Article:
Black hopes for speedy recovery for Pence

Cubs pitcher says hitting Giants outfielder with pitch was 'unfortunate accident'

Black hopes for speedy recovery for Pence

MESA, Ariz. -- Corey Black stood at his locker in the Cubs' complex Friday to talk about his first spring outing. As he talked, the clubhouse television replayed a painful reminder of what happened.

Black, 23, walked the first two batters he faced in the sixth inning at Scottsdale Stadium, then hit Giants outfielder Hunter Pence on the left forearm with a fastball. Black knew something was wrong as soon as he heard Pence scream.

Pence walked to first, but he then came out of the game. He has a non-displaced fracture of the ulna bone in his left forearm, and he is expected to be sidelined six to eight weeks.

"It's just part of the game," Black said. "It got away, he got hit. It's on the TV right now -- I don't like seeing it a lot. My heart goes out to him. I hope he heals up real quick and gets back better than ever."

It looked as if Pence tried to check his swing, but Black wasn't sure.

"That's the way he hits," Black said. "He's all over the place. Whatever works for him. It's an unfortunate accident."

Black and Pence are represented by the same agency, the Beverly Hills Sports Council, and the young pitcher was at dinner with his agents when he found out how severe the injury was.

"It [stinks]," Black said. "You don't want to hit people, first of all, and hurting someone on top of that is even worse. It's a bad feeling, and I hope he heals up real quick."

Black reached out to Pence, posting on his Twitter: "Lost for words. Hope you heal fast @hunterpence hitting someone is never a good feeling. Hurting someone is even worse."

Cubs manager Joe Maddon made a point of talking to Black during pregame stretch.

"I said, 'Don't you dare worry about any of that. It's part of the game,'" Maddon said. "It's awful when it happens, he wasn't trying to do that, that's part of the game of baseball. It's just terrible, and I know he feels badly. There's not a thing he should do about it."

Maddon said Black didn't need to apologize.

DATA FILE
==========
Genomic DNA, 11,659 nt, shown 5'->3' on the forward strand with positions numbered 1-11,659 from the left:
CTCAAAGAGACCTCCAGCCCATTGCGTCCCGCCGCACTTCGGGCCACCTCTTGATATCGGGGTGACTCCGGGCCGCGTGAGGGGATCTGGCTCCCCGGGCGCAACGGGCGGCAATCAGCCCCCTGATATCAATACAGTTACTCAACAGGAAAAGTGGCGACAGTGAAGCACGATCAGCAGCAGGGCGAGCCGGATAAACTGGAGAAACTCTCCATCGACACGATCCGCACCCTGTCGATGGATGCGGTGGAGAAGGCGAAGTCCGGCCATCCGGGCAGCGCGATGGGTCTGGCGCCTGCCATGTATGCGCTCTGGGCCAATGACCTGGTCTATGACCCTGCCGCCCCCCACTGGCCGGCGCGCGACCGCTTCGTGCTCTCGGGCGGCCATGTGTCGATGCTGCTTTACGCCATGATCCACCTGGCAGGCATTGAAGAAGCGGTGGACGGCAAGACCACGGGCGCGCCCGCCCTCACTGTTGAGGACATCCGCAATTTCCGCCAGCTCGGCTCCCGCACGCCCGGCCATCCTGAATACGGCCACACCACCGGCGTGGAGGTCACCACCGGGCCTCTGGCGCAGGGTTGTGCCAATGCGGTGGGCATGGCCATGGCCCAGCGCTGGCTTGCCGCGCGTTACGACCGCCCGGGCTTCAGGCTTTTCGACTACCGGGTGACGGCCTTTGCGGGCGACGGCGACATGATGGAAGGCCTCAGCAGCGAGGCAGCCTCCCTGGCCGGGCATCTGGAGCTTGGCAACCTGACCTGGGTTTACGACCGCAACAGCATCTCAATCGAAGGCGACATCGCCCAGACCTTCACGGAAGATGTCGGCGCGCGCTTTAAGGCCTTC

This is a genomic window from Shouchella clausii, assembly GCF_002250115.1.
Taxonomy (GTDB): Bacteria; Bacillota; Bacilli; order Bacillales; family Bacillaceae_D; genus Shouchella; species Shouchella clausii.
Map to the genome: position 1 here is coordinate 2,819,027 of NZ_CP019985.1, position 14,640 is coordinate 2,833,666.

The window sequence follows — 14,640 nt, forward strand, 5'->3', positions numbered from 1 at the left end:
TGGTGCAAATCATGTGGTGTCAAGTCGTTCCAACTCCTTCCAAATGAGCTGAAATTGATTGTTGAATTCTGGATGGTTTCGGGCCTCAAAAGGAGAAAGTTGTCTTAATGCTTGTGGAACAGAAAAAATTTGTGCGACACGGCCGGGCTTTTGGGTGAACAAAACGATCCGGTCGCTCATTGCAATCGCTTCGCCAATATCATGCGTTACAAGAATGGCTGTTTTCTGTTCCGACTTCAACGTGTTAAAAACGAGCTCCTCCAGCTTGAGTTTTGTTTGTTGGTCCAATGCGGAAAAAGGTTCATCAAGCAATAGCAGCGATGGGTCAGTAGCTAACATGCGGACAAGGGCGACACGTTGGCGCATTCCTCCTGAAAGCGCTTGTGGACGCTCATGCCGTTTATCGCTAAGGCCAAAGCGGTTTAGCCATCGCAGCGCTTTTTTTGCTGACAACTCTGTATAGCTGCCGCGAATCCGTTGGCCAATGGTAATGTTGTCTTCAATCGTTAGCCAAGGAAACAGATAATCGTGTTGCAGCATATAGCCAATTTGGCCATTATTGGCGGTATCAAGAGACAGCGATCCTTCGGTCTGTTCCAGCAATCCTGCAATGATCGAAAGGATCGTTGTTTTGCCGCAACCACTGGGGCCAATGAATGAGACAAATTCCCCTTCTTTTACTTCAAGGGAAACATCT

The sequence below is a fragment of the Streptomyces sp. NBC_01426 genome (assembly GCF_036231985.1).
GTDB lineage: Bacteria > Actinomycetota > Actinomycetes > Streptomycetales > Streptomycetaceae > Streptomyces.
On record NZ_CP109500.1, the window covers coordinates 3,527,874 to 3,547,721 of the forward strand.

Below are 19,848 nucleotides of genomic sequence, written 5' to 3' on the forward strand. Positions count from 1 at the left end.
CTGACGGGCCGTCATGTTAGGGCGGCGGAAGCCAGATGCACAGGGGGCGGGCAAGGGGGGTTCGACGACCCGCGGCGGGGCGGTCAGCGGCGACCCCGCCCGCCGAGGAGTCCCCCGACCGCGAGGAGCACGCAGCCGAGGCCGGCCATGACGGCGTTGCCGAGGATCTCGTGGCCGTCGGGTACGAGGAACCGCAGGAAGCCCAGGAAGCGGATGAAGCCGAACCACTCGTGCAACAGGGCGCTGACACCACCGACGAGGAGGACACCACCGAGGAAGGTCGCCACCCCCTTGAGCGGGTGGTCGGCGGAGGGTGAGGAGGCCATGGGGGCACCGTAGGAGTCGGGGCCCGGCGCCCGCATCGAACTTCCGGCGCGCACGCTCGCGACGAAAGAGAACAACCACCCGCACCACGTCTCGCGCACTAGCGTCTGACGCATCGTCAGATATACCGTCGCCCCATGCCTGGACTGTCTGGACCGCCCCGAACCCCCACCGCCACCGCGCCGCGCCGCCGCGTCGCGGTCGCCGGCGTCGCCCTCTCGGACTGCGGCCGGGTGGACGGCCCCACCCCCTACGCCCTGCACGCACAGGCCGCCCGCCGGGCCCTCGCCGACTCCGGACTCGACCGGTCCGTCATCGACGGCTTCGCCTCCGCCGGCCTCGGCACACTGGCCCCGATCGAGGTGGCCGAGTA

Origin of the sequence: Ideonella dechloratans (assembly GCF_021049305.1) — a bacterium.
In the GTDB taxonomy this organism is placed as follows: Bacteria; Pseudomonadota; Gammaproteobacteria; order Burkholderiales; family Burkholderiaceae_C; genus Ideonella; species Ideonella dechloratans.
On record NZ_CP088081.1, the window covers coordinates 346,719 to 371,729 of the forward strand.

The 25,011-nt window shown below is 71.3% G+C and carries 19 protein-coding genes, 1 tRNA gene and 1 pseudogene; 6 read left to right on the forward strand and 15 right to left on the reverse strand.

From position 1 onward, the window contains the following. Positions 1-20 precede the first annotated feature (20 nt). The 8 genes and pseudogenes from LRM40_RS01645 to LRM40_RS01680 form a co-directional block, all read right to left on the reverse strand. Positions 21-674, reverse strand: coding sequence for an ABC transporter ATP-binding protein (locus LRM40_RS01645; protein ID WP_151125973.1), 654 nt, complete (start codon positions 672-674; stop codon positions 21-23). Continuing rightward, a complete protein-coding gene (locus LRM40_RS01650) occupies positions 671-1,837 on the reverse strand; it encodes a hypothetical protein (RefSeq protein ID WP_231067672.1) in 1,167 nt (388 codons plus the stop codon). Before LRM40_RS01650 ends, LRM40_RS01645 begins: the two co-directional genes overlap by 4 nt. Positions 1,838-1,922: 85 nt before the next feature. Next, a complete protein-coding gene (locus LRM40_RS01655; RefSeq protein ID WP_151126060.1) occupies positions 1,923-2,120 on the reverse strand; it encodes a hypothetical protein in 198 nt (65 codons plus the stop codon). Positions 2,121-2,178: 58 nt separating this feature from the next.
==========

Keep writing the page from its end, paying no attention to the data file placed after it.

"If I was a player and it happened to me, and broke my arm, I would not need that apology," Maddon said. "It's part of the game. I signed up to play baseball.

"[What happened] is just the way of the world, man. It's a car accident, it's slipping in the bathroom, it just happened to be a pitch that got inside. You live, you play baseball, accidents occur, you move on, you sign up to do it, it happens. Of course we feel badly about it, of course we do. [Pence] is a great player, great guy, a big part of that team. It was definitely not intentional. It happens."

Black said some Giants fans were surprised that he apologized.

"It was a heartfelt tweet to try to get his attention and say it wasn't on purpose or anything like that," Black said. "I was actually kind of excited to hear some Giants fans say, 'Don't worry about it, it's part of the game.' That made me feel better. There's always two or three people with negative comments."

Pence responded to the tweet, telling Black, "It happens."

This isn't the first time Black has hit a batter -- he plunked 14 last season at Double-A Tennessee -- but it was a tough one to shake off. The right-hander went for a run Friday morning to try to move on.

"You don't want to hurt anybody, you don't try to hit anybody," Black said. "It feels bad, especially for my first game in Spring Training. It's a bad way to start. Today's a new day, and I've just got to get better and try to forget about it."

Carrie Muskat is a reporter for MLB.com. She writes a blog, Muskat Ramblings, and you can follow her on Twitter @CarrieMuskat. This story was not subject to the approval of Major League Baseball or its clubs.